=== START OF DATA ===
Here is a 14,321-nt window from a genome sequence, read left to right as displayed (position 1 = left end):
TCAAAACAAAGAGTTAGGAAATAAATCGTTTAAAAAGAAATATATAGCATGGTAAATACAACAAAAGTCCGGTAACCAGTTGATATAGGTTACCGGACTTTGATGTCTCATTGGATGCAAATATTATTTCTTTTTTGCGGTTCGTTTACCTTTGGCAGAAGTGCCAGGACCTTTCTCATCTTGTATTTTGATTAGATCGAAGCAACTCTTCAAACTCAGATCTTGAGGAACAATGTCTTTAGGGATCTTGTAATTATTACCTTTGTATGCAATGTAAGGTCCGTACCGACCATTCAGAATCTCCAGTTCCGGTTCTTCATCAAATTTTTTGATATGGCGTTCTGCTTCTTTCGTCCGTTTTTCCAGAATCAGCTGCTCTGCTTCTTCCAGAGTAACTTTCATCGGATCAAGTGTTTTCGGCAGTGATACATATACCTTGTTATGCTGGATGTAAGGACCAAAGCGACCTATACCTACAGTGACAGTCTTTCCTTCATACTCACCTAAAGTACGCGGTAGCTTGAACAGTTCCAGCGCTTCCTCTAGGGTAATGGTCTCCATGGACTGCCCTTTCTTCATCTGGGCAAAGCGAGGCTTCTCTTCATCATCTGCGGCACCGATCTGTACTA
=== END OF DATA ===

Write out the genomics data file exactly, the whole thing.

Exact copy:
Here is a 14,321-nt window from a genome sequence, read left to right as displayed (position 1 = left end):
TCAAAACAAAGAGTTAGGAAATAAATCGTTTAAAAAGAAATATATAGCATGGTAAATACAACAAAAGTCCGGTAACCAGTTGATATAGGTTACCGGACTTTGATGTCTCATTGGATGCAAATATTATTTCTTTTTTGCGGTTCGTTTACCTTTGGCAGAAGTGCCAGGACCTTTCTCATCTTGTATTTTGATTAGATCGAAGCAACTCTTCAAACTCAGATCTTGAGGAACAATGTCTTTAGGGATCTTGTAATTATTACCTTTGTATGCAATGTAAGGTCCGTACCGACCATTCAGAATCTCCAGTTCCGGTTCTTCATCAAATTTTTTGATATGGCGTTCTGCTTCTTTCGTCCGTTTTTCCAGAATCAGCTGCTCTGCTTCTTCCAGAGTAACTTTCATCGGATCAAGTGTTTTCGGCAGTGATACATATACCTTGTTATGCTGGATGTAAGGACCAAAGCGACCTATACCTACAGTGACAGTCTTTCCTTCATACTCACCTAAAGTACGCGGTAGCTTGAACAGTTCCAGCGCTTCCTCTAGGGTAATGGTCTCCATGGACTGCCCTTTCTTCATCTGGGCAAAGCGAGGCTTCTCTTCATCATCTGCGGCACCGATCTGTACTA